We had a written affidavit to KGO in Jack Hoar's handwriting, and so…I approached some of the lawyers involved with the Cancer Society, and they said, “You'll just get your ass sued off…you can't dare touch it. Can't use it any way, shape, or form.” Well, Sid Galanty, and here's where he really earned his money, he says, “Bull.” He says, “That's news.” He said, “We'll send it to the news media.” And we made up enough for every TV station in the state….

Basically we showed the written statement to KGO, we showed clips from the tobacco spots, and then we showed clips from To Live and Die in LA, including the credits with Jack Hoar. …The TV people just blew them out of

the water on that. And within a day they were gone. …They pulled those ads so fast you couldn't believe it.[23]

The Coalition held press conferences throughout the state, distributing the affidavit and showing the industry's commercial and a clip of Hoar's scene in the movie. Television, radio, and newspaper press coverage of the event saturated every media market in California.

CAUTI tried to argue that Hoar was not a full-time actor and that the desk job was only temporary. As Raimundo explained,

They [the proponents] used heavy-handed techniques, just as the tobacco industry has over the years. I don't want to say they lied, but they certainly manipulated facts in a way that was untruthful. …What they did was, they take a set of facts and then miscast what those facts represented. The perfect example of that was when they had Jack Hoar,…they said he was an actor, he's not a cop. And that was horseshit! He was an undercover cop temporarily on the desk assignment in LA. He's a Los Angeles police sergeant. He had only acted in two bit parts in his entire life, and didn't have enough time to have a Screen Actors Guild card. He was not an actor. And if you watch To Live and Die in LA, I guarantee you he was no actor. If you watch our commercials, he's not much an actor… .It was like he was like a stiff cop, because that was what he was: he was a stiff cop.[29]

But it was too late. The plausibility of the bootlegging and crime argument was destroyed and CAUTI stopped running the undercover cop commercials. The Coalition damaged the credibility of the theme and at the same time highlighted the tobacco industry's misleading campaign tactics.[54]

On November 2, less than one week before the election, the Coalition and Proposition 99 gained additional positive media coverage. Dr. Ken Kizer, Governor George Deukmejian's director of the Department of Health Services (DHS), released a report at a press conference organized by the Coalition which included an examination of the financial cost of smoking and smoking-related deaths in California in 1985. The total economic burden to Californians during that year totaled more than $7.1 billion—$4.1 billion for direct medical costs, $2.2 billion for lost future earnings due to premature death, and $800 million for smoking-caused lost productivity.[55] Because the governor had recently announced his opposition to Proposition 99, Kizer was quick to state that he was not advocating support for Proposition 99, but simply presenting DHS findings. CAUTI responded, “This was obviously timed to be released in the final week of a political campaign. If the timings and the motivations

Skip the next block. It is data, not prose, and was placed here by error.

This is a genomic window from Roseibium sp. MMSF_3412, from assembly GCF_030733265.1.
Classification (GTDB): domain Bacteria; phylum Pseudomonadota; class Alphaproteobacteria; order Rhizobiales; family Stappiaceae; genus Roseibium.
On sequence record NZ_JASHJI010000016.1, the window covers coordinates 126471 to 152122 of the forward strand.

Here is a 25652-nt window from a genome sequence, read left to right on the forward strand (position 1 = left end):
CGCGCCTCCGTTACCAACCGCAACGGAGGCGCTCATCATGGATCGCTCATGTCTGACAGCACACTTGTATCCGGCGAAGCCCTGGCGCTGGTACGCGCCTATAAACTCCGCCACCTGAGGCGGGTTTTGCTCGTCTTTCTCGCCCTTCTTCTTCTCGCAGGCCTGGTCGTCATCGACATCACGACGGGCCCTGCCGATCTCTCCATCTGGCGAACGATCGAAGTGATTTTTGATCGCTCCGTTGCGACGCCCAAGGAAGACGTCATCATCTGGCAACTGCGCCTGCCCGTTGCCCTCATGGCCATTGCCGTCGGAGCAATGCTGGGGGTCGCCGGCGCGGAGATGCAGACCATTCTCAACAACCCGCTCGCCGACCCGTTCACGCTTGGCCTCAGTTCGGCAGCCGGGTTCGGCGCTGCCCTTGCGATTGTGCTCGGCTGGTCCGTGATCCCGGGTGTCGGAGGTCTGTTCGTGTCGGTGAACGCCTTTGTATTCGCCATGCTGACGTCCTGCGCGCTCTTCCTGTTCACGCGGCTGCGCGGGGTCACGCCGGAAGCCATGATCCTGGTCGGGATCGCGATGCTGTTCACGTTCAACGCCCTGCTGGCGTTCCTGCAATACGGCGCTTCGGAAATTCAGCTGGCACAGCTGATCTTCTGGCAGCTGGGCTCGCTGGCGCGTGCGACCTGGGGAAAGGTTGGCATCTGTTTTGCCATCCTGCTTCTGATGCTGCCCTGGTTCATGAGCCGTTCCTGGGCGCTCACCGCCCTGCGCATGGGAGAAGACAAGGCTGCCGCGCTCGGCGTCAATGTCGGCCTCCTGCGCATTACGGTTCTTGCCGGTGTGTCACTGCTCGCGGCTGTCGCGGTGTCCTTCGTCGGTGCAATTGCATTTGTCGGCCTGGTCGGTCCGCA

become suspect, obviously the statistics must become suspect.”[56] Nevertheless, the Coalition capitalized on the report to generate more free publicity for Proposition 99.

By election day, the tobacco industry had spent $21.4 million on the campaign, compared with the Coalition's $1.6 million (figures 3 and 4).[57][58] The use of free media, the Fairness Doctrine, coordinated statewide press conferences, and local volunteers were all invaluable to the campaign. In addition, the undercover cop fiasco, the Attorney General's report, and the dropped opposition of law enforcement groups all contributed to undermining the tobacco industry's bootlegging and crime theme. The release of the DHS report in the final days of the campaign also helped. While the Coalition campaign was smaller than the tobacco industry's campaign, it was large enough to permit the Coalition to communicate these messages effectively to California voters.

Figure 3. Expenditures to oppose Proposition 99. Virtually all the $21.4 million spent to oppose Proposition 99 came from the tobacco industry (Other = Brown and Williamson Tobacco Company, Smokeless Tobacco Council, Tobacco Institute, and individual contributions). Source: M. P. Traynor and S. A. Glantz, California's tax initiative: The development and passage of Proposition 99, J Health Politics, Policy, and Law 1996;21(3):543-585. Adapted with permission of Journal of Health Politics, Policy, and Law
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Figure 4. Contributions received by the Coalition for a Healthy California to support Proposition 99. Despite expenditures of only $1.6 million, the Coalition successfully passed Proposition 99. The health groups contributed 45%; the medical groups, 40%; environmental groups, 5%; and others, 9%. Source: M. P. Traynor and S. A. Glantz, California's tax initiative: The development and passage of Proposition 99, J Health Politics, Policy, and Law 1996;21(3):543-585. Adapted with permission of Journal of Health Politics, Policy, and Law
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On November 8, 1998 the voters of California passed Proposition 99 with 58 percent of the vote.[59]